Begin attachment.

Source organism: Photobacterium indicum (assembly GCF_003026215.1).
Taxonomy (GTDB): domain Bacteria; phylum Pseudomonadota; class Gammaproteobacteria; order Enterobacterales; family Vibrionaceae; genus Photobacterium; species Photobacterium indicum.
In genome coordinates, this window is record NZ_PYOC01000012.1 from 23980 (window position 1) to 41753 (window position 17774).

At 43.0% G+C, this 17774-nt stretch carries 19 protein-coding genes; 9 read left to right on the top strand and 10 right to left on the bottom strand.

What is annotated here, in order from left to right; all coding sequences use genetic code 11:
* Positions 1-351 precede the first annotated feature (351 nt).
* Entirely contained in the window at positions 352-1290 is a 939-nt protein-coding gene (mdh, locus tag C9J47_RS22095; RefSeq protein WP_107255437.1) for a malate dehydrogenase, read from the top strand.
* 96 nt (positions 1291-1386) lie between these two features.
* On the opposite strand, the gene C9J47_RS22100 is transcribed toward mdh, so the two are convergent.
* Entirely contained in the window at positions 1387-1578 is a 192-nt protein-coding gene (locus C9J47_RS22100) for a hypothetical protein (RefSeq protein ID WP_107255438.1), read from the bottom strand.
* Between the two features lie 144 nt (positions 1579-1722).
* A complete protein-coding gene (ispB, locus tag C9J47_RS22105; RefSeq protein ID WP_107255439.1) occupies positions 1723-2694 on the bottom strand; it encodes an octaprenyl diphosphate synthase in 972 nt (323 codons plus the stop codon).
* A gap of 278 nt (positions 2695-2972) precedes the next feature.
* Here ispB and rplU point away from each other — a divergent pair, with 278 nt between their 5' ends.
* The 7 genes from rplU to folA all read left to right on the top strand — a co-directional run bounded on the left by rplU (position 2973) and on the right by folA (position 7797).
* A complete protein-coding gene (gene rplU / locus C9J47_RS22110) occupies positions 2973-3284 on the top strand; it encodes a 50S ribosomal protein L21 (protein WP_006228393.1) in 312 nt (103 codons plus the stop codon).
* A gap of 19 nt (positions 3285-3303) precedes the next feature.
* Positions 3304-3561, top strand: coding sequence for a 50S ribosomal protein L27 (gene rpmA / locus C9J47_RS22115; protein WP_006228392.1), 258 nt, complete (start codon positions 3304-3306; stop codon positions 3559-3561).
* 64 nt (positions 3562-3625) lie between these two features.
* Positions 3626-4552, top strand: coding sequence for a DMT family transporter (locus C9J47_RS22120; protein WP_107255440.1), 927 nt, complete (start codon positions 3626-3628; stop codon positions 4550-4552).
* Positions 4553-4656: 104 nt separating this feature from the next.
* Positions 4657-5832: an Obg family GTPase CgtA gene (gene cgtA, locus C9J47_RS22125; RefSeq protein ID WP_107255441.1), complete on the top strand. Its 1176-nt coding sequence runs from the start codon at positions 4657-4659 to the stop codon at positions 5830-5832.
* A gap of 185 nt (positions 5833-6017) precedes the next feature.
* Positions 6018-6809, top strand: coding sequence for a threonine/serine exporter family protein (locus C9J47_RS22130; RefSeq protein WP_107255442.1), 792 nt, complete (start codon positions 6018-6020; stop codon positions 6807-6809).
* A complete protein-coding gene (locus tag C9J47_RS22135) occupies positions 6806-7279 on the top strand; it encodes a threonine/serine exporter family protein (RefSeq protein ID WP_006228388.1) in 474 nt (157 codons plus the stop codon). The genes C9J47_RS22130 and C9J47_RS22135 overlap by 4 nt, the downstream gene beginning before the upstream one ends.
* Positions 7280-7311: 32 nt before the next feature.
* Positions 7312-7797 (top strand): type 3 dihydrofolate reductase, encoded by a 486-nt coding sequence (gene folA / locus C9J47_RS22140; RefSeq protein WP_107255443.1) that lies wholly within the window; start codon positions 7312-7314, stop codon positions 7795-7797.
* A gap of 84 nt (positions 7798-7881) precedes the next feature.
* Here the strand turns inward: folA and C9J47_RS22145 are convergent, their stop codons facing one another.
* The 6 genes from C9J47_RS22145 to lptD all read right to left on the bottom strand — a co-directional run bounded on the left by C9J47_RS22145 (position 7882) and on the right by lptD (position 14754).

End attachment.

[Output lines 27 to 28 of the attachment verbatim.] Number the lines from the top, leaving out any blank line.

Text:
* Positions 7312-7797 (top strand): type 3 dihydrofolate reductase, encoded by a 486-nt coding sequence (gene folA / locus C9J47_RS22140; RefSeq protein WP_107255443.1) that lies wholly within the window; start codon positions 7312-7314, stop codon positions 7795-7797.
* A gap of 84 nt (positions 7798-7881) precedes the next feature.